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6

If thou hast forgiven a brother's offense,
And grieved for thine own with penitence;
If every creature has won thy love,
From the creeping worm to the brooding dove,
Then with joy and peace on the bed of rest
Thou wilt sleep as on thy mother's breast.

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Words and Phrases for Study PRONUNCIATION: live'-long (liv-lõng) wretch'-ěd-něss

strịv'-en

VOCABULARY:

öf-fēnse'-sin; injury; wrong doing.
pēn'-i-tence—sorrow for sins or faults.
äid—to help; to assist.
strīve-to make effort; to labor hard.
dis-tress'-pain or suffering of mind or body.

WORDS AND PHRASES: "sheltering eaves

A tale like this'' sósun is creeping up”

"singing rill's
"a brother's offense"
"even-tide',

GIVE

ADELAIDE PROCTER

Adelaide Procter (1825-1864) was an English poet. She lived in London all her life. Her father, Bryan Waller Procter, wrote under the name of Barry Cornwall. Her poems are full of sweetness and beauty.

1
SEE the rivers flowing

Downwards to the sea,
Pouring all their treasures

Bountiful and free:
Yet to help their giving

Hidden springs arise;
Or, if need be, showers

Feed them from the skies !

2
Watch the princely flowers

Their rich fragrance spread,
Load the air with perfumes,

From their beauty shed:
Yet their lavish spending

Leaves them not in dearth,
With fresh life replenished

By their mother earth!

3
Give thy heart's best treasures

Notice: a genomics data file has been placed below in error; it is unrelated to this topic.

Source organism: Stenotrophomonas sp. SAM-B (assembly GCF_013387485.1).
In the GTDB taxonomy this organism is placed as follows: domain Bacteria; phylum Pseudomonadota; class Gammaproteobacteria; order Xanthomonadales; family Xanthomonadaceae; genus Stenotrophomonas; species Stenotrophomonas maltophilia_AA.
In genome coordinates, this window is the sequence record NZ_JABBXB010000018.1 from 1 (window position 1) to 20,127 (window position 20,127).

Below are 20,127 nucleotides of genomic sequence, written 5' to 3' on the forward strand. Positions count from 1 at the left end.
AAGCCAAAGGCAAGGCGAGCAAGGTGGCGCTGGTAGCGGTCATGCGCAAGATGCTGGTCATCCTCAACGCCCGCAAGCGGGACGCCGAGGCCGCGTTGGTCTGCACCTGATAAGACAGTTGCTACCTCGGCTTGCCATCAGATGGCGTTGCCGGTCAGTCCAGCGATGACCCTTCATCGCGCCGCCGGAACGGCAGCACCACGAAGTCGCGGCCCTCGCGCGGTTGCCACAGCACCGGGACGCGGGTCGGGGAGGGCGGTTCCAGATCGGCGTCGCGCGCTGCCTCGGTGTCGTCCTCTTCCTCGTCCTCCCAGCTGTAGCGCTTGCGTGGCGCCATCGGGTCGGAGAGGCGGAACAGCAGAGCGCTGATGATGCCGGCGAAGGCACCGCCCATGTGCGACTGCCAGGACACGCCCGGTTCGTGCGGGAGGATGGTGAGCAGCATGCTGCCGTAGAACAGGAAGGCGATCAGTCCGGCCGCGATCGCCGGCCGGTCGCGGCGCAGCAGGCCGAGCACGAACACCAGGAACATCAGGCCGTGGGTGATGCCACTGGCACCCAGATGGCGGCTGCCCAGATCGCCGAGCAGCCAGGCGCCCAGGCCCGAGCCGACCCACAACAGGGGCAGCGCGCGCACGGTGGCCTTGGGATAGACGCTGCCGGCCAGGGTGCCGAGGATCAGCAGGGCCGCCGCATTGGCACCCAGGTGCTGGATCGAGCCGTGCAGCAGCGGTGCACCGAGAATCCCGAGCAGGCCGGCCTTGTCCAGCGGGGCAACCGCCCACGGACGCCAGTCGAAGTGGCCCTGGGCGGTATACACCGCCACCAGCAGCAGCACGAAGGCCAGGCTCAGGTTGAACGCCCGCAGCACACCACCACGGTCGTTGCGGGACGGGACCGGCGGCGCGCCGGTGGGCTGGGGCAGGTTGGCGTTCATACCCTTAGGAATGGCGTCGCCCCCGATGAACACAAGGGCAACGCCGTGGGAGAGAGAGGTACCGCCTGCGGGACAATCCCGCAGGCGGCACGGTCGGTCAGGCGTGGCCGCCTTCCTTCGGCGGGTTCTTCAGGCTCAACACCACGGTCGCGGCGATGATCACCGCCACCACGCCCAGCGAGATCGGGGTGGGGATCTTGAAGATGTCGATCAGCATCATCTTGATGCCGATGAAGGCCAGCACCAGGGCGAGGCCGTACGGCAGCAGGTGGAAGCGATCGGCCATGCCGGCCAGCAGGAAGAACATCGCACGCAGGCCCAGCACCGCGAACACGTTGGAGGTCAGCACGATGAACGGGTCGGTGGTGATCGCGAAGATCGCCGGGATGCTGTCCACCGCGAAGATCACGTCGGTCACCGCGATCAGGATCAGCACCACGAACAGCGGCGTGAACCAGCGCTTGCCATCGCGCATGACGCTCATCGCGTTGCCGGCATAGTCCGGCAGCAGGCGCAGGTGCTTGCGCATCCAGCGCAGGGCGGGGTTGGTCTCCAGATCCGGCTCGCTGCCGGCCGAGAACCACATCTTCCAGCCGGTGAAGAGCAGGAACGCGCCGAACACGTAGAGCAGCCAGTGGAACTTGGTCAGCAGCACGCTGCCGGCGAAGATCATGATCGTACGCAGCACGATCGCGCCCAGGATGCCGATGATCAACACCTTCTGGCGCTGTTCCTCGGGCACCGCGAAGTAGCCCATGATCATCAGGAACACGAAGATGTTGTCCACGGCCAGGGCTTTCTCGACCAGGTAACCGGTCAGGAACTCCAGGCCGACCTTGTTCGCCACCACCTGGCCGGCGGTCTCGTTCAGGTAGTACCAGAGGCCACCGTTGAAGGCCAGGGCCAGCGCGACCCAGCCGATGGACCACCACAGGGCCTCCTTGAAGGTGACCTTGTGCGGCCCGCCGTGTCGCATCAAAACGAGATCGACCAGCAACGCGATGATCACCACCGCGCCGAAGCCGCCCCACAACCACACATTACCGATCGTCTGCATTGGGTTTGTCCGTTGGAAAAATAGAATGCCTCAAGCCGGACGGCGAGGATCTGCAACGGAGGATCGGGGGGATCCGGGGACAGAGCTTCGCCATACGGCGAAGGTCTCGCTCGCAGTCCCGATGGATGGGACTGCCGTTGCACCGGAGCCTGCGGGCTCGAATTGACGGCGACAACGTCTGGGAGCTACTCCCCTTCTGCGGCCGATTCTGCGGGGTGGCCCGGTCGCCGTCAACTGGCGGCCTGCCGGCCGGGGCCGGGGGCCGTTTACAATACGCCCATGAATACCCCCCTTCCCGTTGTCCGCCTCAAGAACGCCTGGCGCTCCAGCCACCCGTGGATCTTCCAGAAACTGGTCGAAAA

From fair Nature learn;
Give thy love and ask not,

Wait not a return !
And the more thou spendest

From thy little store,
With a double bounty

God will give thee more.

HELPS TO STUDY

Notes and Questions

Into what do the rivers pour their : Read words from the third stanza water

which tell what the heart's Why do not the rivers run dry in best treasure is. doing this

What lines tell us that we must What do the flowers do with their not think about what we shall perfume

get back? Why is their fragrance not ex Why should we not be afraid to hausted because of this?

give freely

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2

"What is the use," said a fleecy cloud,

“Of these few drops that I hold ? They will hardly bend the lily proud,

Though caught in her cup of gold; Yet I am a part of God's great plan,

So my treasure I'll give as well as I can."

3

A child went merrily forth to play,

But a thought, like a silver thread, Kept winding in and out all day

Through the happy golden head; And it seemed to say, “Do all you can,

For you are a part of God's great plan.”

4

She knew no more than the glancing star,

Nor the cloud with its chalice full,
How, why, and for what all strange things are

She was only a child at school;
But she thought, "It is a part of God's great plan

That even I should do all that I can.”

5

So she helped a younger child along,

When the road was rough to the feet; And she sang from her heart a little song

That we all thought was passing sweet; And her father, a weary, toil-worn man,

Said, “I, too, will do the best that I can.”

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Robert Browning (1812-1889) was one of the great English poets. He was born in a suburb of London. He was buried in the Poets Corner of Westminster Abbey.

THE year's at the spring
And day's at the morn;
Morning's at seven;
The hillside's dew-pearled;

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